Beyond the Car Seat Minimums - Alabama

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Where's Your Manual?

Posted by beyondthecarseatminimums_alabama on November 26, 2013 at 11:40 AM Comments comments (0)

You've heard us talk about the importance of reading and referencing your car seat manual-- What happens if you lose it?!


Most manufacturers have their child restraint manuals available for viewing online. This can make it quick and easy to look up necessary information.

If your manual is not available online, contact the manufacturer through their customer service. They can send you a new manual, usually absolutely free!


Whenever possible, store your manual in the designated area on the seat itself. It will always be there when you need it, even if you're not at home or have to switch vehicles!

Proper Car Seat Disposal

Posted by beyondthecarseatminimums_alabama on November 26, 2013 at 11:40 AM Comments comments (0)

Do you have an expired or crashed seat that needs to be thrown away?

You'd be amazed and what people will pull out of the trash and try to use! Car seats shouldn't be one of those things!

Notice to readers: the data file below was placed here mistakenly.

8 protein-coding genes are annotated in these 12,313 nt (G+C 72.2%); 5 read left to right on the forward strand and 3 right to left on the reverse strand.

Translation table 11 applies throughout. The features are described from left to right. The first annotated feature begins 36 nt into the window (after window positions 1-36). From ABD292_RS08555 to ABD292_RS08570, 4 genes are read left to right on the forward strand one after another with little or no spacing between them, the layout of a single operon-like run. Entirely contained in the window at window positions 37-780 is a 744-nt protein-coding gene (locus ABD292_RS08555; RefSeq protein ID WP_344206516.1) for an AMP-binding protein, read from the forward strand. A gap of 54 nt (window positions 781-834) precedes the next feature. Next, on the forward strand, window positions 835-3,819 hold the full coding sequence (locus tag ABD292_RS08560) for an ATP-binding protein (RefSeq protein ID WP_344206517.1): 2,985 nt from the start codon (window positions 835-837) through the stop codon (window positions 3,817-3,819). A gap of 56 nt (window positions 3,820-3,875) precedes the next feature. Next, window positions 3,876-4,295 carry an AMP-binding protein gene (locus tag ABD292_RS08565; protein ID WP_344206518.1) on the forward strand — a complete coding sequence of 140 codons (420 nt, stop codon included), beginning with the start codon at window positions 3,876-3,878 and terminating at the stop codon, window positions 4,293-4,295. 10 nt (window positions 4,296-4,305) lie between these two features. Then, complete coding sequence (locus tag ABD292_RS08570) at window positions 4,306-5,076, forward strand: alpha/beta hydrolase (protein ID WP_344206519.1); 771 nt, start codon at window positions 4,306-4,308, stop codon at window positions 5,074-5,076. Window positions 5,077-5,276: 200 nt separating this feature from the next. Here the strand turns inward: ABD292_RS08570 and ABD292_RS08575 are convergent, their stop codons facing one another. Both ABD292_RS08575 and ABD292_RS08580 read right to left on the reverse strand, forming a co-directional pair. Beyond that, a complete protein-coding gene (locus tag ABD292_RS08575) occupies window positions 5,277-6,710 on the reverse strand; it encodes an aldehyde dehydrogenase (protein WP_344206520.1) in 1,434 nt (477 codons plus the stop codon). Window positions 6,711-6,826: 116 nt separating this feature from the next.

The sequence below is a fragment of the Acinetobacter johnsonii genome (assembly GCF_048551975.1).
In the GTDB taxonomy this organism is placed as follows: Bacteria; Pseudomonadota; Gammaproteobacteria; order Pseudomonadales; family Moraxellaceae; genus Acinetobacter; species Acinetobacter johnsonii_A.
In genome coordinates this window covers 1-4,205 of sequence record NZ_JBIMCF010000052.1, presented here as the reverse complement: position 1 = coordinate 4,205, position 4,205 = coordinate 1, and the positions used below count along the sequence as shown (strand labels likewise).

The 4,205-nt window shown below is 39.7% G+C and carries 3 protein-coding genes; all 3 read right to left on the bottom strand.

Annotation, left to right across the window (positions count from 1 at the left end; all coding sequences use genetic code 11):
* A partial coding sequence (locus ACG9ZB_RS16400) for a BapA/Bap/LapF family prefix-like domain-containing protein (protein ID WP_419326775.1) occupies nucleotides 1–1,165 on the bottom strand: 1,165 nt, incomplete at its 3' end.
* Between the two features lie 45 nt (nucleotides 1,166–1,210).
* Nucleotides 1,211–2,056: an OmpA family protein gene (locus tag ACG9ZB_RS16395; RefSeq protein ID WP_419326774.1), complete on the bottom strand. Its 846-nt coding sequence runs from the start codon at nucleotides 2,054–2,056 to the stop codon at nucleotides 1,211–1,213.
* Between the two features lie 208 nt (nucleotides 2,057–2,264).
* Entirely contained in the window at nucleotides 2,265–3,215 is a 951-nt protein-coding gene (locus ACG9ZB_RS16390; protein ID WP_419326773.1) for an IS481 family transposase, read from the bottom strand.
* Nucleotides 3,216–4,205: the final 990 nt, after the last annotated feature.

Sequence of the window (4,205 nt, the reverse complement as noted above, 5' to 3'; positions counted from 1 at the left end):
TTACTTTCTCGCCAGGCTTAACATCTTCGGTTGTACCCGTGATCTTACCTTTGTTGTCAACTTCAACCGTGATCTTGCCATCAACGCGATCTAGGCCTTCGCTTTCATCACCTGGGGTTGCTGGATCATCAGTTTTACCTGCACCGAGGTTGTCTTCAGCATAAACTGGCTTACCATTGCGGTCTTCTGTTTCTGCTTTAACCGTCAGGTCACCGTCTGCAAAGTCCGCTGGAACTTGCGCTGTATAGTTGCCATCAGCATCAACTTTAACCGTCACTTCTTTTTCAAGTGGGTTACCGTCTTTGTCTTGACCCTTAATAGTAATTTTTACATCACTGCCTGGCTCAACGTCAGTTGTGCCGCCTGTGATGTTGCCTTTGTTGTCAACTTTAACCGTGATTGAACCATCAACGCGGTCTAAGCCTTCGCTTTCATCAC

If you can't find a recycle location that accepts car seats, you should try to dispose of your seat in a way that discourages anyone else from trying to re-use it.


1- Cut the harness straps, LATCH straps, and any buckle straps into several pieces.


2- Remove and/or cut the cover and any padding of the seat into pieces.


3- Write warnings all over the seat with a permanent marker. "Crashed! Do Not Use! Dangerous! Expired!"


4- Release any stress or anger on the seat with a sledge hammer, crowbar, electric saw, or any other demolition tool you have available! If you're unable to damage the shell at all, we recommending putting it into a large black trash bag, so it's not easily visible.


If possible, throw the shell of the seat and any accessories (cover, harness, buckles, etc.) away at separate times.

Registration Card

Posted by beyondthecarseatminimums_alabama on November 26, 2013 at 11:40 AM Comments comments (0)

Did you return the registration card that came with your child's seat? The manufacturer needs your contact info, so they can let you know if there is a recall on the seat. (Your information will not be used for any other purpose!)

If you forgot to do it when you bought the seat, or if your contact info has changed, you can call the manufacturer to give them your updated address and phone number. Be sure to have your seat's model number and date of manufacture handy when you call.